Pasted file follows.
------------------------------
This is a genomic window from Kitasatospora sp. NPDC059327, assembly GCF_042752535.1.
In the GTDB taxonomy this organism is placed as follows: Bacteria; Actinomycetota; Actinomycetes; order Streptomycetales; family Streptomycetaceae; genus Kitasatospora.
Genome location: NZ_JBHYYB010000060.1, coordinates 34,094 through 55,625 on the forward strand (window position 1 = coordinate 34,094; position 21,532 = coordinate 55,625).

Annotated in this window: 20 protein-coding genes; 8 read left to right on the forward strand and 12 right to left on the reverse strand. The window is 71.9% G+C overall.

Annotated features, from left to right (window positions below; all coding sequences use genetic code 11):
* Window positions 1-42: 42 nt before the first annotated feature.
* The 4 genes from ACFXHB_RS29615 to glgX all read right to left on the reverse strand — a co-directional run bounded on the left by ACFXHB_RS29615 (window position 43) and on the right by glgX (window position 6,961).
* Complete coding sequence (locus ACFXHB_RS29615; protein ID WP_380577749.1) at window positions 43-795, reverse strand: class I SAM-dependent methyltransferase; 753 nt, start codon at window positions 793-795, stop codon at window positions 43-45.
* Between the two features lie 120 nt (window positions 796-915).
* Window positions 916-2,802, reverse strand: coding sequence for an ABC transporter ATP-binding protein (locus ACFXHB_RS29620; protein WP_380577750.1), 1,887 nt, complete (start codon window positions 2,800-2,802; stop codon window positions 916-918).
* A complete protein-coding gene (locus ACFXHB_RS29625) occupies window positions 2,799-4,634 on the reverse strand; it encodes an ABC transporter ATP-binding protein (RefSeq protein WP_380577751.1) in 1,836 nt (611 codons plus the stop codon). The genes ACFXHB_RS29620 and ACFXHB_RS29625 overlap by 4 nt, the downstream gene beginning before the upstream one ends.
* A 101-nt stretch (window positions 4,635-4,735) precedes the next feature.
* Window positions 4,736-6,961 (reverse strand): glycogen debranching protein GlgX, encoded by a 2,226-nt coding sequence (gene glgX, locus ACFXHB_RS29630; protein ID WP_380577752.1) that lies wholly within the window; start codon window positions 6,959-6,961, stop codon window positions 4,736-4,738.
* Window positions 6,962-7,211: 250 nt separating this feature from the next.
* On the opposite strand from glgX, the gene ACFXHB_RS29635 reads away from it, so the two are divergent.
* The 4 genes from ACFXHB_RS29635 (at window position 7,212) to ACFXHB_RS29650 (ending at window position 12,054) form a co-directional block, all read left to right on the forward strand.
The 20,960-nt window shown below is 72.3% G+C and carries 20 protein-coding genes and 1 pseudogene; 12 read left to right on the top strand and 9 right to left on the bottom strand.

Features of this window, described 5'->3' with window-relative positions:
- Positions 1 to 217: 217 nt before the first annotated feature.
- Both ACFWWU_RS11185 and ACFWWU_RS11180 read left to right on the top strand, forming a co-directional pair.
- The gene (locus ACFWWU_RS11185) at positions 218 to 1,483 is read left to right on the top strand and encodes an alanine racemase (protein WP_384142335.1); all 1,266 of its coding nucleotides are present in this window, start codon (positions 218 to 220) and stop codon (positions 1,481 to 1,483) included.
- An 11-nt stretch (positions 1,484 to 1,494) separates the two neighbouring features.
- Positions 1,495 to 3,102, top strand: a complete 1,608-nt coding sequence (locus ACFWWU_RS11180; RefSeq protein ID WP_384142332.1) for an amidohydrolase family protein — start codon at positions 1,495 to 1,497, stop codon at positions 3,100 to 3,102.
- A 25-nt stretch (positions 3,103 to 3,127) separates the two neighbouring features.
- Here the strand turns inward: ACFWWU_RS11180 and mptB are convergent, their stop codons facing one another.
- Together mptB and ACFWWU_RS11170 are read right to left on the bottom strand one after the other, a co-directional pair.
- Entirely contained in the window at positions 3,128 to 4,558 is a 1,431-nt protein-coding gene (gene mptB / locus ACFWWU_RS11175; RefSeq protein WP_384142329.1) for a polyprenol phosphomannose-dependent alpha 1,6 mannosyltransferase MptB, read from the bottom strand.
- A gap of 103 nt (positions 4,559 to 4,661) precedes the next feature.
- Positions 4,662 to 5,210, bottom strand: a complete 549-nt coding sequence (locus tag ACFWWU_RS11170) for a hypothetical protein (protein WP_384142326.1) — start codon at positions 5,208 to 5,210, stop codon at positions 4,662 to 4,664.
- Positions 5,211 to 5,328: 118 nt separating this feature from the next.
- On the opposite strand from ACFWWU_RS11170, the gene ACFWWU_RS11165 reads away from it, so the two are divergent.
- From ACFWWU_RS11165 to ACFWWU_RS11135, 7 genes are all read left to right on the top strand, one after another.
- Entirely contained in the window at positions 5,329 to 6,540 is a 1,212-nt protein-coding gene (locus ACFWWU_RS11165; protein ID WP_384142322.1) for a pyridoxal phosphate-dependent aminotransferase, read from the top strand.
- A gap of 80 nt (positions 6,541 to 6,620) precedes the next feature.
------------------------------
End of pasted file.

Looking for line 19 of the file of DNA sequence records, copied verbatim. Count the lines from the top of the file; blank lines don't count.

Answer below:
- Positions 1 to 217: 217 nt before the first annotated feature.